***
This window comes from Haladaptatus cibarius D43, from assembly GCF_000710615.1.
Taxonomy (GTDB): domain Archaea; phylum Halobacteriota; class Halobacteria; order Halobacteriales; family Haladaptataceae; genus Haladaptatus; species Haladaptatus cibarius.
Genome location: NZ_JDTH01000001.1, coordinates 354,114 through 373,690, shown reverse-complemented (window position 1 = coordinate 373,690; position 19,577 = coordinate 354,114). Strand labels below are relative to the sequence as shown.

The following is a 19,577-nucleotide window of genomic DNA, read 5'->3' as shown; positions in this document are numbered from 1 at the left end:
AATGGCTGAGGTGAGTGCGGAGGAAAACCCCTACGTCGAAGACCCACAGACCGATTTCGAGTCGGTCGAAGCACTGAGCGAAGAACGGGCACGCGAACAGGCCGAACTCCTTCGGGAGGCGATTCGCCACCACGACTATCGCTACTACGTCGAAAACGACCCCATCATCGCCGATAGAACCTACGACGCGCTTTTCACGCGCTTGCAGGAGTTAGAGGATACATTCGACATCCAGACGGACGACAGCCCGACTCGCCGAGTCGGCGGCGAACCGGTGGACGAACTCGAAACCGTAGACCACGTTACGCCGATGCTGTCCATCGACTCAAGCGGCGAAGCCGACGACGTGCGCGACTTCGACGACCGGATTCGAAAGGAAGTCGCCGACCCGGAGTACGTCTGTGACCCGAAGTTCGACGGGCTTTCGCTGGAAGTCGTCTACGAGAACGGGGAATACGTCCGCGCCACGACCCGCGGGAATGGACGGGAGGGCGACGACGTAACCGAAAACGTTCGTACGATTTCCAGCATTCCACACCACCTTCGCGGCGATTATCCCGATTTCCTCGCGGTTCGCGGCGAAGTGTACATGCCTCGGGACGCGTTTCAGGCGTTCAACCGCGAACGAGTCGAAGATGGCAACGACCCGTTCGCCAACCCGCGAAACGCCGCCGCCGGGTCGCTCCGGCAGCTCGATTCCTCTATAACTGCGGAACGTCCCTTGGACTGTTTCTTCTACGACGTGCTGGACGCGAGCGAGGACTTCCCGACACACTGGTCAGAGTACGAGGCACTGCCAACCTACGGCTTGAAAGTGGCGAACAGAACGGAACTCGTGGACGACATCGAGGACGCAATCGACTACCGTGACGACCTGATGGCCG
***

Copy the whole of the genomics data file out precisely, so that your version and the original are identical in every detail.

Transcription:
This window comes from Haladaptatus cibarius D43, from assembly GCF_000710615.1.
Taxonomy (GTDB): domain Archaea; phylum Halobacteriota; class Halobacteria; order Halobacteriales; family Haladaptataceae; genus Haladaptatus; species Haladaptatus cibarius.
Genome location: NZ_JDTH01000001.1, coordinates 354,114 through 373,690, shown reverse-complemented (window position 1 = coordinate 373,690; position 19,577 = coordinate 354,114). Strand labels below are relative to the sequence as shown.

The following is a 19,577-nucleotide window of genomic DNA, read 5'->3' as shown; positions in this document are numbered from 1 at the left end:
AATGGCTGAGGTGAGTGCGGAGGAAAACCCCTACGTCGAAGACCCACAGACCGATTTCGAGTCGGTCGAAGCACTGAGCGAAGAACGGGCACGCGAACAGGCCGAACTCCTTCGGGAGGCGATTCGCCACCACGACTATCGCTACTACGTCGAAAACGACCCCATCATCGCCGATAGAACCTACGACGCGCTTTTCACGCGCTTGCAGGAGTTAGAGGATACATTCGACATCCAGACGGACGACAGCCCGACTCGCCGAGTCGGCGGCGAACCGGTGGACGAACTCGAAACCGTAGACCACGTTACGCCGATGCTGTCCATCGACTCAAGCGGCGAAGCCGACGACGTGCGCGACTTCGACGACCGGATTCGAAAGGAAGTCGCCGACCCGGAGTACGTCTGTGACCCGAAGTTCGACGGGCTTTCGCTGGAAGTCGTCTACGAGAACGGGGAATACGTCCGCGCCACGACCCGCGGGAATGGACGGGAGGGCGACGACGTAACCGAAAACGTTCGTACGATTTCCAGCATTCCACACCACCTTCGCGGCGATTATCCCGATTTCCTCGCGGTTCGCGGCGAAGTGTACATGCCTCGGGACGCGTTTCAGGCGTTCAACCGCGAACGAGTCGAAGATGGCAACGACCCGTTCGCCAACCCGCGAAACGCCGCCGCCGGGTCGCTCCGGCAGCTCGATTCCTCTATAACTGCGGAACGTCCCTTGGACTGTTTCTTCTACGACGTGCTGGACGCGAGCGAGGACTTCCCGACACACTGGTCAGAGTACGAGGCACTGCCAACCTACGGCTTGAAAGTGGCGAACAGAACGGAACTCGTGGACGACATCGAGGACGCAATCGACTACCGTGACGACCTGATGGCCG